NCDs are one of the most pressing health issues in Latin America and the Caribbean (7). Though the importance of HPP has been stated in several health promotion declarations and statements (8), implementation of these in direct relation to reduction of NCDs is lacking. This could be related to a lack of evidence on effective policies on regional and country level, as well as to difficulties in bringing the issue to the forefront of political discussions and policy developments (9). However, several initiatives in the region should be mentioned: Regional Strategy and Plan of Action on an Intergrated Approach to the Prevention and Control of Chronic Diseases (10), and the newly formed Healthy Latin American Coalition (HLAC) aiming at advocating and actively work for a reduction in NCDs in the region (11).
In the US, HPP has begun to play a larger role in reducing disparities among different socioeconomic groups to tackle the occurrence of NCDs. For example, the recent obesity epidemic has caused stakeholders at all levels to reassess policy from access to healthcare to urban planning to school settings. The need for HPP in controlling NCDs, however, is new in the country of Georgia. This gap was mainly due to lack of knowledge, influence of donor agencies and other political structures in place. Originally, there were some public policies in place for controlling communicable diseases because most deaths were attributed to them. It was not until this year that it was recognized that the high percentage of death was caused by NCDs.
Comparisons and discussion
It is worthwhile to note that the drive towards HPP for NCDs was largely due to international influences such as the European Union (EU) and WHO. The situation in Georgia is in sharp contrast to Norway where a lot of attention has been given to HPPs for controlling NCDs.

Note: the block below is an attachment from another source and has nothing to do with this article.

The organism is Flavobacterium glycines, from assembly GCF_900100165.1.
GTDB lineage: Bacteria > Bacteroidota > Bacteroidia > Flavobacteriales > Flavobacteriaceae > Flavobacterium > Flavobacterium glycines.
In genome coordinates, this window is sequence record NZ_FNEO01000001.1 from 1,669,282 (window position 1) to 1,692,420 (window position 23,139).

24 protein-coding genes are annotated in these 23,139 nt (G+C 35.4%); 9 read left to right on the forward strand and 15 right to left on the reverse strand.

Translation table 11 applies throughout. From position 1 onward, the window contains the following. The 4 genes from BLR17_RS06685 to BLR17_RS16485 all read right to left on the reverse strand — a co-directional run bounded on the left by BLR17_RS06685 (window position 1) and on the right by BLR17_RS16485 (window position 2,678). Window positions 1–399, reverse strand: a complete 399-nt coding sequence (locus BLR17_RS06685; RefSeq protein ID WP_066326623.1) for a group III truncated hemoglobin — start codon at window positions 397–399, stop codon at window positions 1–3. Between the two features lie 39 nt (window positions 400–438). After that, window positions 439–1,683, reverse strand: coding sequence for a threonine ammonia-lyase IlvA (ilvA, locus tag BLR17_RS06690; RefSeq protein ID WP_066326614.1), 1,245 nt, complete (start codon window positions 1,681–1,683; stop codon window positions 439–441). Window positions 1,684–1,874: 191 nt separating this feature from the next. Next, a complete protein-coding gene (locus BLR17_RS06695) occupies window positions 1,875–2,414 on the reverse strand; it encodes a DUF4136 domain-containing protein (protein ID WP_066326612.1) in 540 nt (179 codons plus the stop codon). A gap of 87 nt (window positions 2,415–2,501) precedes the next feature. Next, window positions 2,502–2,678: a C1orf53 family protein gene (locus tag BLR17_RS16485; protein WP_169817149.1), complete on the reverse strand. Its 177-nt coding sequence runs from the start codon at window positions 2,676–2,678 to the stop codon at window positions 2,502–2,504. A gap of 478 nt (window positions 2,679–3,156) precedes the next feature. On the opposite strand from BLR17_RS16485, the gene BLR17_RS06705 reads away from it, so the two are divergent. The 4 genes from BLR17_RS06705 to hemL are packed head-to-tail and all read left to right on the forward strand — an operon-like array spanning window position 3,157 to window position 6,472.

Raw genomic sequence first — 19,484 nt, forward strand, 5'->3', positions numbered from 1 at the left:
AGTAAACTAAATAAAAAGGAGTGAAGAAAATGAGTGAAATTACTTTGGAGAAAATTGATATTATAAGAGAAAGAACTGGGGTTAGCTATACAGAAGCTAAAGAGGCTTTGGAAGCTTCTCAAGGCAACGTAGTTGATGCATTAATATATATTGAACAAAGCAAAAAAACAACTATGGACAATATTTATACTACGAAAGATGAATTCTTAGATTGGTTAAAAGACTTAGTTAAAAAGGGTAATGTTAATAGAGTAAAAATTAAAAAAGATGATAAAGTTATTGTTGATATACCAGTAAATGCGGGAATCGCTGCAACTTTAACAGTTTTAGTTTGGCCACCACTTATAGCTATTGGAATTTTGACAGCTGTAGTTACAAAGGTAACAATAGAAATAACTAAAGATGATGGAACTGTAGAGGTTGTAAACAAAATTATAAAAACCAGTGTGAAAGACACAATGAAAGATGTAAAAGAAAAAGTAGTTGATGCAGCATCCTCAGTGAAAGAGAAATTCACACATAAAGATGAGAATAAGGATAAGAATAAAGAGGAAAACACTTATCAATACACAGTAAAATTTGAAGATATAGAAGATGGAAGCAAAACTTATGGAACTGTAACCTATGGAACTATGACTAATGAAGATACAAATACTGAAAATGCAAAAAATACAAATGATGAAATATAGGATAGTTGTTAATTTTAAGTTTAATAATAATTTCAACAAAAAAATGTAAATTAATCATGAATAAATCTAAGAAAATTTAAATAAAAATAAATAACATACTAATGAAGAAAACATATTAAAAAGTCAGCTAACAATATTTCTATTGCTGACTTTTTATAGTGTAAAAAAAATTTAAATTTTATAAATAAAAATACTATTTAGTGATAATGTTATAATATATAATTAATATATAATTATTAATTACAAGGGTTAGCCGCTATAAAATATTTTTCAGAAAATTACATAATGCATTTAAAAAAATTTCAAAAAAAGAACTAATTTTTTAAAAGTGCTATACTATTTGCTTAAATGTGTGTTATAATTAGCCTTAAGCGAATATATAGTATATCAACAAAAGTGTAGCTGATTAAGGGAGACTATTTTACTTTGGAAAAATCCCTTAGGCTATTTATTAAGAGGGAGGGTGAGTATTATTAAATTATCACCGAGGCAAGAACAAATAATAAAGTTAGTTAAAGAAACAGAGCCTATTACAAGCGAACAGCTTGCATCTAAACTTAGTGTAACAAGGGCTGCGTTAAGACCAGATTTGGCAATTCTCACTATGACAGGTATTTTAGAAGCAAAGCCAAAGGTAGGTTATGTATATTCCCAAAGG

It is quite clear that there is disparity in the usage and application of HPP in the battle against NCDs. Generally, low-income countries seem to be lagging behind most often due to many reasons: preoccupation with communicable diseases, lack of funds, limitation of the health systems, or inadequate commitment from policy-makers. One intriguing finding in the research was the influence of donor and international agencies in this battle, especially evidenced in low income countries. Although each country has its own policy regarding funding for health issues, there is a lot of dictatorship from those who actually fund projects. Another interesting issue is the place of mental health among NCDs. Not until recently did India advocate for mental health to be counted as among the NCDs. The absence of mental health in HPP for NCDs is also found in Africa where mental health has been relegated to the background. An important recommendation for moving forward is that we should have a clearly defined view of what constitutes HPP for NCDs across all WHO regions. In addition, it is necessary that we, as health promoters, advocate for and ensure that HPP is promoted at all national levels.
1. WHO | The Ottawa Charter for Health Promotion. (1986). Retrieved May 23, 2011, from http://www.who.int/healthpromotion/conferences/previous/ottawa/en/
2. WHO | Adelaide Recommendations on Healthy Public Policy. (1988). Retrieved May 23, 2011, from http://www.who.int/healthpromotion/conferences/previous/adelaide/en/index.html
3. Alwan, A. (2010). Global Status Report on non-communicable disease 2010 (NLM classification No. WT 500) (p. 176). Geneva: World Health Organization.
4. Beaglehole, R., & Yach, D. (2003). Globalization and the prevention and control of non-communicable disease: the neglected chronic diseases of adults. The Lancet, 362(9387), 903-908. doi:16/S0140-6736(03)14335-8
5. Aikins, A., & Arhinful, D. (2008). Chronic disease intervention in Africa: bridging the gaps between theory, practice, practice and policy.
6. The African Regional Health Report. (2006). (p. 194). Africa: WHO/AFRO Region. Retrieved from whqlibdoc.who.int/afro/2006/9290231033_rev_eng.pdf
7. Perel, P., Casas, J.P., Ortiz, Z. & Miranda, J.J. (2006). Non-communicable Diseases and Injuries in Latin America and the Caribbean: Time for Action. PLoS Medicine 3(9), 1448-1451.
8. Caribbean charter for health promotion, 1993; The Chile Commitment for Health Promotion, 2002; Report of the Trinidad and Tobago Achievements in Health Promotion with respect to the commitments in the Mexico Declaration
9. PAHO, 2002
10. PAHO, 2006
Published: May 2011